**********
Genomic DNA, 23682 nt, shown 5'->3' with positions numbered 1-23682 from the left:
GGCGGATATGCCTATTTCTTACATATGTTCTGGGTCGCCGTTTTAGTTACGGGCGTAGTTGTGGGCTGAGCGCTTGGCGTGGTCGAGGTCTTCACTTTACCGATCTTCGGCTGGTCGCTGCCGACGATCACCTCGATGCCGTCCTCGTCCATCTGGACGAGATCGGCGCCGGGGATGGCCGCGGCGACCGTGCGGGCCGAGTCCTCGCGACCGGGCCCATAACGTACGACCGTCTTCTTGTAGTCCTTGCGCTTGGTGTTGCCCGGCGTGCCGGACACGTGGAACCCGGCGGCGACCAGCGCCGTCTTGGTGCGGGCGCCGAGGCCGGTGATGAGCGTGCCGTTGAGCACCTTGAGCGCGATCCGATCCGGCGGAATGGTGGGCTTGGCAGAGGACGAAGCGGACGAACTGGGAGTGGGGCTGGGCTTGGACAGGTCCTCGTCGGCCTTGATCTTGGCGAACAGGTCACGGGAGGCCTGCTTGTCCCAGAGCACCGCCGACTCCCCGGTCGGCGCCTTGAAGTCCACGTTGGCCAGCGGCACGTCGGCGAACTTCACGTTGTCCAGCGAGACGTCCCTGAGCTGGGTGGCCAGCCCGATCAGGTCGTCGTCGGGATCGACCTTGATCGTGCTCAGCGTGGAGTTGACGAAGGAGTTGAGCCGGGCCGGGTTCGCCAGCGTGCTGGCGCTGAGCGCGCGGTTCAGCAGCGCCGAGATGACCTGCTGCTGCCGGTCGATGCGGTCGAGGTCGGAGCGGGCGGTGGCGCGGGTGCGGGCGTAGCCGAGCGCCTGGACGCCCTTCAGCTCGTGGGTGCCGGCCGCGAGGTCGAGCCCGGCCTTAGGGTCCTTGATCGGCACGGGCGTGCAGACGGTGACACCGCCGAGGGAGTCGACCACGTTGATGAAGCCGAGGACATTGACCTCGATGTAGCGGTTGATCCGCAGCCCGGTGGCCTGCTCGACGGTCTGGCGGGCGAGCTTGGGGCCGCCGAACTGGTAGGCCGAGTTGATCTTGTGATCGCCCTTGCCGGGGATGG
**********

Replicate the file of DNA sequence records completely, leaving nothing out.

Genomic DNA, 23682 nt, shown 5'->3' with positions numbered 1-23682 from the left:
GGCGGATATGCCTATTTCTTACATATGTTCTGGGTCGCCGTTTTAGTTACGGGCGTAGTTGTGGGCTGAGCGCTTGGCGTGGTCGAGGTCTTCACTTTACCGATCTTCGGCTGGTCGCTGCCGACGATCACCTCGATGCCGTCCTCGTCCATCTGGACGAGATCGGCGCCGGGGATGGCCGCGGCGACCGTGCGGGCCGAGTCCTCGCGACCGGGCCCATAACGTACGACCGTCTTCTTGTAGTCCTTGCGCTTGGTGTTGCCCGGCGTGCCGGACACGTGGAACCCGGCGGCGACCAGCGCCGTCTTGGTGCGGGCGCCGAGGCCGGTGATGAGCGTGCCGTTGAGCACCTTGAGCGCGATCCGATCCGGCGGAATGGTGGGCTTGGCAGAGGACGAAGCGGACGAACTGGGAGTGGGGCTGGGCTTGGACAGGTCCTCGTCGGCCTTGATCTTGGCGAACAGGTCACGGGAGGCCTGCTTGTCCCAGAGCACCGCCGACTCCCCGGTCGGCGCCTTGAAGTCCACGTTGGCCAGCGGCACGTCGGCGAACTTCACGTTGTCCAGCGAGACGTCCCTGAGCTGGGTGGCCAGCCCGATCAGGTCGTCGTCGGGATCGACCTTGATCGTGCTCAGCGTGGAGTTGACGAAGGAGTTGAGCCGGGCCGGGTTCGCCAGCGTGCTGGCGCTGAGCGCGCGGTTCAGCAGCGCCGAGATGACCTGCTGCTGCCGGTCGATGCGGTCGAGGTCGGAGCGGGCGGTGGCGCGGGTGCGGGCGTAGCCGAGCGCCTGGACGCCCTTCAGCTCGTGGGTGCCGGCCGCGAGGTCGAGCCCGGCCTTAGGGTCCTTGATCGGCACGGGCGTGCAGACGGTGACACCGCCGAGGGAGTCGACCACGTTGATGAAGCCGAGGACATTGACCTCGATGTAGCGGTTGATCCGCAGCCCGGTGGCCTGCTCGACGGTCTGGCGGGCGAGCTTGGGGCCGCCGAACTGGTAGGCCGAGTTGATCTTGTGATCGCCCTTGCCGGGGATGG